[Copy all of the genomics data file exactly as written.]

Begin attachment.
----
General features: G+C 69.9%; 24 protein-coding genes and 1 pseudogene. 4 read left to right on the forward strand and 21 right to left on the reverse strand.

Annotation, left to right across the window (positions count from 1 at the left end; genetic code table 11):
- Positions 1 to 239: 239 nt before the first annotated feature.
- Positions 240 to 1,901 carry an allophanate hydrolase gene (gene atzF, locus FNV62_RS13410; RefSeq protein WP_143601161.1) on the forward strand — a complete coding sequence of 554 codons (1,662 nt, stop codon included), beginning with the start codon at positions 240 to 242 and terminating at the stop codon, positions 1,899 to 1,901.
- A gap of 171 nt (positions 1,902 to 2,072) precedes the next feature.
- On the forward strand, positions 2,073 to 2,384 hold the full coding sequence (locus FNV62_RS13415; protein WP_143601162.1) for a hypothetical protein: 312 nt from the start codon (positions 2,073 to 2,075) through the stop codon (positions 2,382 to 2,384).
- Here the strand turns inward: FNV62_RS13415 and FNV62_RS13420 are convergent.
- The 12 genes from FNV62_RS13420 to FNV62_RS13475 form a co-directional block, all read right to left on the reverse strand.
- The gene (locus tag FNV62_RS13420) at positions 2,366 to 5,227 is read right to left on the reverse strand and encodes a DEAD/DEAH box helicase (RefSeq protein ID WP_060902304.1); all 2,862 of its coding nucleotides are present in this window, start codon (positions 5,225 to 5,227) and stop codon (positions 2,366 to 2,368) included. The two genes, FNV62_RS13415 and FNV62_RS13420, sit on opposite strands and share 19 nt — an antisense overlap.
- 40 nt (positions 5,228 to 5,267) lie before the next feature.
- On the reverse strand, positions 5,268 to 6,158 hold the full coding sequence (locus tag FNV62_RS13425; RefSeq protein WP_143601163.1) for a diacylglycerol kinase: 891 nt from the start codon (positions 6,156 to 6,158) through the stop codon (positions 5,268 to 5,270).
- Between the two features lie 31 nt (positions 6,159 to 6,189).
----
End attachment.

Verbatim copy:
General features: G+C 69.9%; 24 protein-coding genes and 1 pseudogene. 4 read left to right on the forward strand and 21 right to left on the reverse strand.

Annotation, left to right across the window (positions count from 1 at the left end; genetic code table 11):
- Positions 1 to 239: 239 nt before the first annotated feature.
- Positions 240 to 1,901 carry an allophanate hydrolase gene (gene atzF, locus FNV62_RS13410; RefSeq protein WP_143601161.1) on the forward strand — a complete coding sequence of 554 codons (1,662 nt, stop codon included), beginning with the start codon at positions 240 to 242 and terminating at the stop codon, positions 1,899 to 1,901.
- A gap of 171 nt (positions 1,902 to 2,072) precedes the next feature.
- On the forward strand, positions 2,073 to 2,384 hold the full coding sequence (locus FNV62_RS13415; protein WP_143601162.1) for a hypothetical protein: 312 nt from the start codon (positions 2,073 to 2,075) through the stop codon (positions 2,382 to 2,384).
- Here the strand turns inward: FNV62_RS13415 and FNV62_RS13420 are convergent.
- The 12 genes from FNV62_RS13420 to FNV62_RS13475 form a co-directional block, all read right to left on the reverse strand.
- The gene (locus tag FNV62_RS13420) at positions 2,366 to 5,227 is read right to left on the reverse strand and encodes a DEAD/DEAH box helicase (RefSeq protein ID WP_060902304.1); all 2,862 of its coding nucleotides are present in this window, start codon (positions 5,225 to 5,227) and stop codon (positions 2,366 to 2,368) included. The two genes, FNV62_RS13415 and FNV62_RS13420, sit on opposite strands and share 19 nt — an antisense overlap.
- 40 nt (positions 5,228 to 5,267) lie before the next feature.
- On the reverse strand, positions 5,268 to 6,158 hold the full coding sequence (locus tag FNV62_RS13425; RefSeq protein WP_143601163.1) for a diacylglycerol kinase: 891 nt from the start codon (positions 6,156 to 6,158) through the stop codon (positions 5,268 to 5,270).
- Between the two features lie 31 nt (positions 6,159 to 6,189).